Last week, the OECD Ministerial Council endorsed the Due Diligence Guidance for Responsible Supply Chains of Minerals from Conflict-affected and High-Risk Areas. This endorsement by 42 countries, as well as the earlier endorsement of the document by the Heads of States and Governments of the International Conference on the Great Lakes Region (ICGLR), makes the Guidance the most widely recognized standard for due diligence on conflict minerals. Furthermore, the EICC-GeSI initiative has amended their Conflict-Free Smelter (CFS) Program, adding the implementation of the OECD Guidance as a mandatory requirement for any smelter sourcing minerals from the Democratic Republic of the Congo (DRC) or its neighboring countries in order to be eligible for the CFS Program.
The OECD Guidance relies on a system of information gathering and supplier assurances. It does not ask downstream companies to ensure full traceability of the minerals in their products. Similarly, the CFS Program only requires smelters to fully trace their purchased minerals back to the mine, as well as (if minerals from the DRC or neighboring countries are among the purchases) to implement the OECD Guidance. It does not request the same type of information from component or product manufacturers.
Upstream suppliers in the African Great Lakes region are working towards mineral traceability and certification schemes, many of which involve significant investments in human and physical capital. At this point in time, most of the schemes aim at tracking minerals from the mine to the export station (actually still leaving a gap between the point where minerals leave East African ports and the arrival of the shipments at the smelter level).
Just as there are transactional records in the upstream supply chain, downstream companies can be expected to keep records on their purchases and sales of products containing conflict minerals. One is to assume that if it is possible to trace a bag of minerals from the midst of the Congolese jungle to the Kenyan port of Mombasa, it would be feasible to use today’s technologies to trace a shipment of tantalum wires from a smelter to the product manufacturer.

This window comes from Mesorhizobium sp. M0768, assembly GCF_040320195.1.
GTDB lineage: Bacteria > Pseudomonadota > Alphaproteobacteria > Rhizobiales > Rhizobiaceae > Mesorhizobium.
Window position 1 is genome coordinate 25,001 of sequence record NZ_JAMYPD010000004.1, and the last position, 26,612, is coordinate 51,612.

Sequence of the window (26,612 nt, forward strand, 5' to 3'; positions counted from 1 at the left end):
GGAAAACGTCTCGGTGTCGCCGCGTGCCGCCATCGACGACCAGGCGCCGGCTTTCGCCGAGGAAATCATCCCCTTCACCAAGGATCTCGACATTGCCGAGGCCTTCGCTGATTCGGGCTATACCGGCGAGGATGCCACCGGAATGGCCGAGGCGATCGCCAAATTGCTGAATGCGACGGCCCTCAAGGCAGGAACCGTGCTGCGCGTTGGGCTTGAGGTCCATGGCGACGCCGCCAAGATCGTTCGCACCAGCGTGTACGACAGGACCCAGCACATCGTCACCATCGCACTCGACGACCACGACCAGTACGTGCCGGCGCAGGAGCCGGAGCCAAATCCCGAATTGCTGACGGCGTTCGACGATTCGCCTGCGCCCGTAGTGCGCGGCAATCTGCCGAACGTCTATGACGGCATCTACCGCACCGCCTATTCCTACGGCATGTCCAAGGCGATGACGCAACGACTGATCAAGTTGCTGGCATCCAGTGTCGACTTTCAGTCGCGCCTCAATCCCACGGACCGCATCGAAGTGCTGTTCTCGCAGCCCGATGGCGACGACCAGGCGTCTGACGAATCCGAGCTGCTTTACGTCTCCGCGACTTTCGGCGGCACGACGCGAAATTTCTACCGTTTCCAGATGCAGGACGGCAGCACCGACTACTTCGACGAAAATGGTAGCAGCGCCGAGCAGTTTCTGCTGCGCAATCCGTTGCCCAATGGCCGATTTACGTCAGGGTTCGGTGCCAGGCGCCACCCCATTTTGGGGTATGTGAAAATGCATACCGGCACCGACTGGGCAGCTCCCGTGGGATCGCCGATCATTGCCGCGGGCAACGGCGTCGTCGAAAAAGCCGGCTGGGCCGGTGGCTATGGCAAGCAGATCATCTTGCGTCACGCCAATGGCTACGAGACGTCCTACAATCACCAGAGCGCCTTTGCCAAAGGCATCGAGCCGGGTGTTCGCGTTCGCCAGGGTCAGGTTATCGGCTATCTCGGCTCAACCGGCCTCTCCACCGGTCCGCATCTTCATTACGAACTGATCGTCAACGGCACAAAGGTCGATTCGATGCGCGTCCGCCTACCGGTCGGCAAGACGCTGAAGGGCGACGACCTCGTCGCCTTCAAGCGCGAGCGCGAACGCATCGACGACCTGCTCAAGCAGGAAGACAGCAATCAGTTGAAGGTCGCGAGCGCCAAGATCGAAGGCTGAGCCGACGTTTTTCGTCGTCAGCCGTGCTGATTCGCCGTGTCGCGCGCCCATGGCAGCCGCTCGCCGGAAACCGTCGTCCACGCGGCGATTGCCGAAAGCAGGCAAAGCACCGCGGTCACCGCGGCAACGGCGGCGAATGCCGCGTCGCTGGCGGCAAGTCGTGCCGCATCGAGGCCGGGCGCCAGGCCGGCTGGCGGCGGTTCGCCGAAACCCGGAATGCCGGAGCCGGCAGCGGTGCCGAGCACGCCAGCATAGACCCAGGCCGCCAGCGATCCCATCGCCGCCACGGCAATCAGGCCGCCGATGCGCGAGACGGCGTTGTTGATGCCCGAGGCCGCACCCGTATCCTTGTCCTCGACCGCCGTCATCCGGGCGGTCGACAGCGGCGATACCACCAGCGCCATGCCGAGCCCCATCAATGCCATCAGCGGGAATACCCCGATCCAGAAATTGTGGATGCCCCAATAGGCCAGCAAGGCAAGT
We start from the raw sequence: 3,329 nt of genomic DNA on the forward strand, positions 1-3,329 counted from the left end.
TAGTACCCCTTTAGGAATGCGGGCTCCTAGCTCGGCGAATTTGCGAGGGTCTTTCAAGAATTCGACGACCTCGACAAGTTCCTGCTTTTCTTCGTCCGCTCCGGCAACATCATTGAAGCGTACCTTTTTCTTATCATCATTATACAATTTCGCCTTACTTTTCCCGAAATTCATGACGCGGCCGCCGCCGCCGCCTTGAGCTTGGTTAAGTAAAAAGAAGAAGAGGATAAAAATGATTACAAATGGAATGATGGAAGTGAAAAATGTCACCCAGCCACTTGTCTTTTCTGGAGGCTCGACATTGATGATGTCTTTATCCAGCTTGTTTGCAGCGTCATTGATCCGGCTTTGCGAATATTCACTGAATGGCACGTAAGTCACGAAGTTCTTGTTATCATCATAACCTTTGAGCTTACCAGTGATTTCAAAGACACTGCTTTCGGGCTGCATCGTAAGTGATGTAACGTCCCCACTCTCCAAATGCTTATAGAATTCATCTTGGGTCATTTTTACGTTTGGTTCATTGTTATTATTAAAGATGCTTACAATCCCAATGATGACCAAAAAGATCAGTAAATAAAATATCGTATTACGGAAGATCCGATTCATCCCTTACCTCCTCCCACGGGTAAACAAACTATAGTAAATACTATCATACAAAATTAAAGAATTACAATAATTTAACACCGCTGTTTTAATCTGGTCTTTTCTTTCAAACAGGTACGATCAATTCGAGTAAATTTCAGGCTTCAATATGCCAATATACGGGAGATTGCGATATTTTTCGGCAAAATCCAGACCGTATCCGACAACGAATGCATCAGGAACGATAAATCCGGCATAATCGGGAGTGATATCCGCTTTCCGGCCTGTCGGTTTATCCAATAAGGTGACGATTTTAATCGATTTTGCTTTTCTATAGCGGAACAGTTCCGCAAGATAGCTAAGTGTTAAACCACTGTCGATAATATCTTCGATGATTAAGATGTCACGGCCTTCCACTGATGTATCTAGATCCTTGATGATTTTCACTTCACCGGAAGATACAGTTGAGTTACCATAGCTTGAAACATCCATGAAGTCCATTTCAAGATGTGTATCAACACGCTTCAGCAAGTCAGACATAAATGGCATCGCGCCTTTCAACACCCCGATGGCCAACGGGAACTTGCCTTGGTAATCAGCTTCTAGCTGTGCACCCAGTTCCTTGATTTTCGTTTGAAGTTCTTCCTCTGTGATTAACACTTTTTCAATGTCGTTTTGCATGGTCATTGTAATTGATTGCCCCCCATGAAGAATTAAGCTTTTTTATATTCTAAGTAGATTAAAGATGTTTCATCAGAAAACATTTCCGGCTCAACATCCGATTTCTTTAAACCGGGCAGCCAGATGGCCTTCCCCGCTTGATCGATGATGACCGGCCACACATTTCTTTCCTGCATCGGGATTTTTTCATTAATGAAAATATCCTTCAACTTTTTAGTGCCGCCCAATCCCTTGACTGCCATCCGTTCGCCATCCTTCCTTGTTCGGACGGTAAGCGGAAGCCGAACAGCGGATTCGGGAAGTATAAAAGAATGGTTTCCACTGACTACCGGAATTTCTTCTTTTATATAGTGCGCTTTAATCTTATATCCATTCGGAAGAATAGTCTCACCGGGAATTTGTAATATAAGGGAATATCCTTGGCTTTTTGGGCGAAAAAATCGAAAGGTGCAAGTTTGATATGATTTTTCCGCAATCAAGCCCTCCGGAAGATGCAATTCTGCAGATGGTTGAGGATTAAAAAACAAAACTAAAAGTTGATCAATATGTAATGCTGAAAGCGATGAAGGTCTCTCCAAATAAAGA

Why then do efforts of downstream companies focus on “soft” requirements, rather then the physical tracking of material which would allow ruling out that any conflict product had entered the supply chain with much more certainty?
Partly, requesting suppliers to implement due diligence measures may be easier and less costly. Also, end-user companies seem to be aware of the fact that it will not be possible to make credible claims in the near future that a specific product is “conflict-free”. Unlike for other commodities (see the example of palm oil), end-user companies have not (yet?) publicly committed to a cut off date by which all their products will be conflict-free.
Nonetheless, companies may end up looking into the establishment of an electronic tracking mechanism, to be able to verify claims made by suppliers that their sources are conflict-free. Service providers like STR Responsible Sourcing would be able to provide spot-check verifications of those systems, using sampling methodologies and risk assessments to ensure information submitted by high-risk suppliers is accurate and complete. Electronic systems to trace raw materials have already been developed and implemented by companies such as Historic Futures. It is interesting to see though that this part of conflict mineral traceability seems to be approached on a company- rather then an industry-level.
As with other aspects of the conflict-mineral issue though, an industry-based approach to traceability of the metal products in the downstream supply chain would be better suited to avoid multiple requests for the same information at suppliers, as well as to provide the necessary leverage needed for the implementation of the system.